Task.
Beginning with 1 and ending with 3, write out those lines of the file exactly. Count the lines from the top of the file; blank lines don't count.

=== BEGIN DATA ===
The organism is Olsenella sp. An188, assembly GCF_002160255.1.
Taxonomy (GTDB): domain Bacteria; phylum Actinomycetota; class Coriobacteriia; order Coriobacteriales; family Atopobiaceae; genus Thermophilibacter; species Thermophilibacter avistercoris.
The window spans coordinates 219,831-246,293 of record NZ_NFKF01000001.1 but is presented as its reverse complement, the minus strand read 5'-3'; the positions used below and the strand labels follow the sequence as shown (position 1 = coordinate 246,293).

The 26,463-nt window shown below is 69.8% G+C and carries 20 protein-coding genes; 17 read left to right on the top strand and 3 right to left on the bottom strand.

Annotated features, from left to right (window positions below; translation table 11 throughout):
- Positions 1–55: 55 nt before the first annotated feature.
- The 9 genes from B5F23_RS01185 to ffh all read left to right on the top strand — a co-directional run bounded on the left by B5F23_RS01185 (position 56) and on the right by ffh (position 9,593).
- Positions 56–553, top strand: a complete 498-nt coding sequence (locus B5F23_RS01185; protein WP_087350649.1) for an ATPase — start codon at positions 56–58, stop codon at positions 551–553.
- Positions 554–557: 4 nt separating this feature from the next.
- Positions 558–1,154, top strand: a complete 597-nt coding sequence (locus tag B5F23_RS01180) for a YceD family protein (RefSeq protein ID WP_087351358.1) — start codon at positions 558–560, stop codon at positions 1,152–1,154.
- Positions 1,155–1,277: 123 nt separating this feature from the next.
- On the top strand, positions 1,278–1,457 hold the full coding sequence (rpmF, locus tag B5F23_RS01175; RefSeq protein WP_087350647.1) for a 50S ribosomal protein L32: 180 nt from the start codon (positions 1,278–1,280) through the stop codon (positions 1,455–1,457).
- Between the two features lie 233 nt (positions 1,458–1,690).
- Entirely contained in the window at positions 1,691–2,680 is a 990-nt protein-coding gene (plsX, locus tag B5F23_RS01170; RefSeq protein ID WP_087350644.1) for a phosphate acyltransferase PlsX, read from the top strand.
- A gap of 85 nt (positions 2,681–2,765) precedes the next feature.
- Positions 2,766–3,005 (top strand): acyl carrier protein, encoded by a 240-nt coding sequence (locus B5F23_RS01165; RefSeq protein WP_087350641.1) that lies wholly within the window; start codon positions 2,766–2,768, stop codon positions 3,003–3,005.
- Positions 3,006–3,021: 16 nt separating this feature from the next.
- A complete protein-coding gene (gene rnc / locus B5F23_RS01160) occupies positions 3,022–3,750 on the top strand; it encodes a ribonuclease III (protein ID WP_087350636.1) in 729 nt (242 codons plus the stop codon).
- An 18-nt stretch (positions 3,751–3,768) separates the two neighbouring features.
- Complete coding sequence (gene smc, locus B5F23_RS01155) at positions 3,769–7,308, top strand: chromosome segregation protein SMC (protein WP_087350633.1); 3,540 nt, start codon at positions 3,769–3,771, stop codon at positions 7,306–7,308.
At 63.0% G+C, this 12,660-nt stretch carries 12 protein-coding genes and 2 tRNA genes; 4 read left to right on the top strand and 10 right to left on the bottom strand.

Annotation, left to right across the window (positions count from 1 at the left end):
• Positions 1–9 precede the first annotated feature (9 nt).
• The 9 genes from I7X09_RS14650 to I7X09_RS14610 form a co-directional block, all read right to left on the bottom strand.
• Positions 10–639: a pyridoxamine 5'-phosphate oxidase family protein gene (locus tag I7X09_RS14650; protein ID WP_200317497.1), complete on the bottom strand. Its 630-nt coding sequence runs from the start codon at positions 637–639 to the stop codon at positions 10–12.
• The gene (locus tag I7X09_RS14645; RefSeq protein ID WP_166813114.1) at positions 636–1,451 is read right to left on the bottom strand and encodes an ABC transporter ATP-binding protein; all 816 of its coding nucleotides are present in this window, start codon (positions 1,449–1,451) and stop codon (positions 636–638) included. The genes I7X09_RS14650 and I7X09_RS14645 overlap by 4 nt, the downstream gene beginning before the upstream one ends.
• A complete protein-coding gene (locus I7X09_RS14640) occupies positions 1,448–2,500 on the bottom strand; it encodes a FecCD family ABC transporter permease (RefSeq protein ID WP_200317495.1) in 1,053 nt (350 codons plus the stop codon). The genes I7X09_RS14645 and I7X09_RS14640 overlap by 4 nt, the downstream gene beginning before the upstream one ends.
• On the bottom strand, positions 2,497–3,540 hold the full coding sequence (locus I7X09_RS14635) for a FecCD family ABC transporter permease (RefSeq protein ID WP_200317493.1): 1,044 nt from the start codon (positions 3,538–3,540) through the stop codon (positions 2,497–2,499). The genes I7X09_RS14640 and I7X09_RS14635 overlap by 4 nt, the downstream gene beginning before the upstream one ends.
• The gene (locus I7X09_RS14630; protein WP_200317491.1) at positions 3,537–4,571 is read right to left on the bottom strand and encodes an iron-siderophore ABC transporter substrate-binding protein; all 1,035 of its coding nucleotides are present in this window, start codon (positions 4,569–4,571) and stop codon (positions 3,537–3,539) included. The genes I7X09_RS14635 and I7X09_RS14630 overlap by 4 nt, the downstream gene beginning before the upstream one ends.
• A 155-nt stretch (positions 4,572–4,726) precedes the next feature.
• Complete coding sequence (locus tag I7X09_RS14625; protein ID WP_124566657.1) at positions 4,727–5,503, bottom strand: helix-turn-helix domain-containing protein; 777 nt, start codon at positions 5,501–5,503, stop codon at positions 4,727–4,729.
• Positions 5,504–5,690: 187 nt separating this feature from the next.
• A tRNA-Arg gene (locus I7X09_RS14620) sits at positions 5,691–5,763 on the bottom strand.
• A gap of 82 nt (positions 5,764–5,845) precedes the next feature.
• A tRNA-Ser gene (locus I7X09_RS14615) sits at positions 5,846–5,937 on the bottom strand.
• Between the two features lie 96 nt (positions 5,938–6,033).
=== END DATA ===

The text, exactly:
The organism is Olsenella sp. An188, assembly GCF_002160255.1.
Taxonomy (GTDB): domain Bacteria; phylum Actinomycetota; class Coriobacteriia; order Coriobacteriales; family Atopobiaceae; genus Thermophilibacter; species Thermophilibacter avistercoris.
The window spans coordinates 219,831-246,293 of record NZ_NFKF01000001.1 but is presented as its reverse complement, the minus strand read 5'-3'; the positions used below and the strand labels follow the sequence as shown (position 1 = coordinate 246,293).